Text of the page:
Acid stains are applied to bare concrete. Metal salts in the stains react with the surface to leave a color on the surface. For example, the copper-based stains are greenish, the iron-based stains reddish, etc. The nice thing about the acid stains is that they look fairly natural. The colors are mostly muted, the distribution of color is mottled, and the patterns are soft. The disadvantage is that the color palette is quite limited (greenish, brownish, yellowish). In the Church House project, I experimented with a bunch of acid stain options under my stair on a surface that would be hidden in the finished house. I liked the effect, but I really wanted more of a gray than a brown/yellow. You can’t get a dark gray with the acid stains. If you are interested in the brownish/yellowish colors, then by all means experiment with the acid stains. They are easy to use and the colors are quite integral to the top surface of the concrete.
Dye-based stains are simply applied to color the surface. These are available in pretty much any tone.
You can also “color the mud” directly. To get a nice dark natural-looking gray, I like 10-15 lbs carbon-black pigment per cubic yard of concrete. The pigment I experimented with is the “230 Pigment” from Direct Colors, Inc. There are lots of colors available (e.g., orange, blue, etc.) so you can get pretty much whatever you’d like. Of course in most cases you are starting with a gray material and so getting a light pink or something is unlikely. (In a small area, say for a hearth or countertop, you can use white portland cement, which lets you achieve light colors.) My plan for the Park City house is to color the mud with a carbon-black pigment. This is an affordable way to get a nice dark gray that is integral to the material.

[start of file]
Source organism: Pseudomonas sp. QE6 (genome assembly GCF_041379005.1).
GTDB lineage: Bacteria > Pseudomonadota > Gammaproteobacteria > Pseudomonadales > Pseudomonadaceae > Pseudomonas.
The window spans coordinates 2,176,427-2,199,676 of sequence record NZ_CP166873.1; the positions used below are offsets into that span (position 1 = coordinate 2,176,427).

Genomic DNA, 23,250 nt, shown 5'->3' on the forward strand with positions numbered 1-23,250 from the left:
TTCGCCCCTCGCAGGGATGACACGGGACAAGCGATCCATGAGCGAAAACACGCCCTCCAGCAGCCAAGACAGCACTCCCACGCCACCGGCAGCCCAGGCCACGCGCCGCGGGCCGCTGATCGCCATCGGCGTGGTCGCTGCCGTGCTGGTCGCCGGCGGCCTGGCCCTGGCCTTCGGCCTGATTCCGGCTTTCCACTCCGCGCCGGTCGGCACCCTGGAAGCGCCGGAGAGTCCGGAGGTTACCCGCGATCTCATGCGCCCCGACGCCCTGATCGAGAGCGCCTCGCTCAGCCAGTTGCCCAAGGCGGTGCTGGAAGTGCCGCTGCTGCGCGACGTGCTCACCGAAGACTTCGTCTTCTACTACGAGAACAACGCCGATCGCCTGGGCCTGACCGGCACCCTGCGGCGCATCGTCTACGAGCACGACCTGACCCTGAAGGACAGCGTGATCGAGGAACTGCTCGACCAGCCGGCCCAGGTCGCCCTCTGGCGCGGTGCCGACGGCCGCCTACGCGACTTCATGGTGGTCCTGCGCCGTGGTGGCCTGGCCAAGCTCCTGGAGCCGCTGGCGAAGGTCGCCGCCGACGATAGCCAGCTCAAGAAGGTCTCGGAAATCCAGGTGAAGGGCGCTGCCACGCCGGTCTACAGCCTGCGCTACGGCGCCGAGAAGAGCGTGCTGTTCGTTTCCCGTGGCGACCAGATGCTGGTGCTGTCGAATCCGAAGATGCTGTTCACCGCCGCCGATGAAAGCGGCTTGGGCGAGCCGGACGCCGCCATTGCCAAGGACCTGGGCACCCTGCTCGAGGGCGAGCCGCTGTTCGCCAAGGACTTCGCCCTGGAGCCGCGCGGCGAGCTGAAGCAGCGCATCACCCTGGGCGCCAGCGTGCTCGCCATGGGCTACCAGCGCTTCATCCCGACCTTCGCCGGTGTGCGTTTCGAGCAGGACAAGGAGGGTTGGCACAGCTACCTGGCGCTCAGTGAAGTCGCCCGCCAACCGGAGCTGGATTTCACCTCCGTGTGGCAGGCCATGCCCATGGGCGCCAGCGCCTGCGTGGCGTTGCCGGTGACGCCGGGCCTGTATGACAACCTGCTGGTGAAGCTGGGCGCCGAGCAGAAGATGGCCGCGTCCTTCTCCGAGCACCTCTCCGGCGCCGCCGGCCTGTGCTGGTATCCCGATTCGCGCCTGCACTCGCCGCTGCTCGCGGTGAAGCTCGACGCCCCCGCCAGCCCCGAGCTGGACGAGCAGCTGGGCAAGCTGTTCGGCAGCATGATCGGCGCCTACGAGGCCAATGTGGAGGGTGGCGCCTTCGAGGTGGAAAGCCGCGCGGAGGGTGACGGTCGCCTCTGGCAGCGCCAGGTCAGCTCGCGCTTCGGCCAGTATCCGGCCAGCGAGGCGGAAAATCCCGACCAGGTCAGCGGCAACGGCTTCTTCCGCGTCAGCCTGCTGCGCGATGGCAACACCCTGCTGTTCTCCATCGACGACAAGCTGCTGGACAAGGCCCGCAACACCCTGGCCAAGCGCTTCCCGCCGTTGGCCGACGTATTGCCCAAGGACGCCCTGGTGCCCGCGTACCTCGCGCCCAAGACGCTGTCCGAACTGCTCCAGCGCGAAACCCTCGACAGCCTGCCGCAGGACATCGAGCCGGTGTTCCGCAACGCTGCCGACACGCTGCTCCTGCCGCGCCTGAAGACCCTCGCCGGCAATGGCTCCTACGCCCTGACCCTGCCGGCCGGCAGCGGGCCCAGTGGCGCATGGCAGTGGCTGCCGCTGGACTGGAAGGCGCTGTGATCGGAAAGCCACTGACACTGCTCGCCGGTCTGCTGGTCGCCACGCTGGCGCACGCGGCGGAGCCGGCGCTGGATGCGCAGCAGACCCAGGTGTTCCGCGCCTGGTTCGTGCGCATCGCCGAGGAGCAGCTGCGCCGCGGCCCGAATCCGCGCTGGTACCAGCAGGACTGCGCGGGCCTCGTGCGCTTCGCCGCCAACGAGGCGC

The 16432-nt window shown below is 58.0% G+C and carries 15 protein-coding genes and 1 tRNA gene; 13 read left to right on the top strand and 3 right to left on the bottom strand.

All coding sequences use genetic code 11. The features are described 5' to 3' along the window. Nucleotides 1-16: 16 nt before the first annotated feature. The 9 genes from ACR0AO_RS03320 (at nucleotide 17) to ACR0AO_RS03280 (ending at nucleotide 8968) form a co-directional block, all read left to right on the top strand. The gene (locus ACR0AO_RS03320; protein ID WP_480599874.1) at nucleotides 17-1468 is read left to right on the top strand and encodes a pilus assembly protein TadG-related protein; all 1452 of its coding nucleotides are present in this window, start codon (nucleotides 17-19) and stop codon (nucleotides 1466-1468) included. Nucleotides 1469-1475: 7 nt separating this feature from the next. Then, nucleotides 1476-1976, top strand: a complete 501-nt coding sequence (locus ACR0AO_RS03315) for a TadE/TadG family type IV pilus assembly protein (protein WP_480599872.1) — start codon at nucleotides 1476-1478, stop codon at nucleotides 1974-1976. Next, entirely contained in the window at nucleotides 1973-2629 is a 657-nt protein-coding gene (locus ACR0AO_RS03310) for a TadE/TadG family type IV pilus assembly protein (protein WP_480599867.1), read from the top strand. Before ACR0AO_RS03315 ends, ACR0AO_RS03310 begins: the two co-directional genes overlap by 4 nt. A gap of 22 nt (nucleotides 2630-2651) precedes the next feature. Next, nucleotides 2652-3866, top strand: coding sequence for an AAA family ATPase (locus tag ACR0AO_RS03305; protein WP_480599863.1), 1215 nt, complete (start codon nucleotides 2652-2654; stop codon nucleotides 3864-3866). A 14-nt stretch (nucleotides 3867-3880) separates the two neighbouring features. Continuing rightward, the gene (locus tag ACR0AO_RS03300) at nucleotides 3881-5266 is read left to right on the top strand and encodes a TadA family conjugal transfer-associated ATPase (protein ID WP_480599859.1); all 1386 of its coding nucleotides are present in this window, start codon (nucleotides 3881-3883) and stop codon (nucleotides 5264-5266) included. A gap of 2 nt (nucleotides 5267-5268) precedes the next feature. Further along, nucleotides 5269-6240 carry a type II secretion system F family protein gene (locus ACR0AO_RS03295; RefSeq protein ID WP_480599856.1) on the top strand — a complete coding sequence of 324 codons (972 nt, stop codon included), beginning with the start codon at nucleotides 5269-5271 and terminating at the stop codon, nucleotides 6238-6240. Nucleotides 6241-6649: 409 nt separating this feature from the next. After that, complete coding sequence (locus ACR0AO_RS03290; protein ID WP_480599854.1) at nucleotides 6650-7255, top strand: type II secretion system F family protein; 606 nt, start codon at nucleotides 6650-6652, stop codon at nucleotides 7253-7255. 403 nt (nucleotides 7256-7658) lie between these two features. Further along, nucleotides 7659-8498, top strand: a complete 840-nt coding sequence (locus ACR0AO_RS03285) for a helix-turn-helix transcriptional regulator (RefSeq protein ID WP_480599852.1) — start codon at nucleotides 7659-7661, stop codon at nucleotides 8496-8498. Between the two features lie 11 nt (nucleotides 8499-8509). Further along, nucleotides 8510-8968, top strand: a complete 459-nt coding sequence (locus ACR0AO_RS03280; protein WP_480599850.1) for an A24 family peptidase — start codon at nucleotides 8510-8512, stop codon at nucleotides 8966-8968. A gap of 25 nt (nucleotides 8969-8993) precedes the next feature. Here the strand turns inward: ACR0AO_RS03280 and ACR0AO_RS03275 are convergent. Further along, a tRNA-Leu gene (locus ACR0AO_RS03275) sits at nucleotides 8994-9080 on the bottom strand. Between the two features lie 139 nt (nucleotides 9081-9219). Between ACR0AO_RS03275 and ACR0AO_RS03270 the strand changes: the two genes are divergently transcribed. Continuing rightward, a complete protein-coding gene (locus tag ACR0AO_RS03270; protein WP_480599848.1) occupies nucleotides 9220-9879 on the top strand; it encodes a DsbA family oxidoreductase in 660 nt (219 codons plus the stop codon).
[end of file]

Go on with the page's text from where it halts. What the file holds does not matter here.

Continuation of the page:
No matter how you color the concrete, you still need to seal it.
There is a lot of mysticism around sealers. I’ve come to conclude that the best overall approach is a simple clear acrylic sealer. Basically, you are painting the floor with a clear acrylic paint. Acrylic sealers are mostly water born coatings and they are available in lots of different sheens (e.g., satin, semi-gloss, gloss) They come in lots of different solids ratios (what fraction of the mix is the acrylic polymer versus the water). The acrylic sealers that come in “jugs” are really just low-solids mixes. Those that come in “paint cans” are higher solids mixes. Your goal is to get a nice uniform layer of the acrylic onto the surface. The advantage of the lower-solids formulations is that they dry a bit more slowly (more water to evaporate) and are less viscous. As a result, you may be able to apply them more uniformly and they may flow into the cracks and interstices more readily. I have found that if you are trying to coat a warm concrete floor in a low-humidity environment, the coating dries almost immediately on contact, which can be a challenge.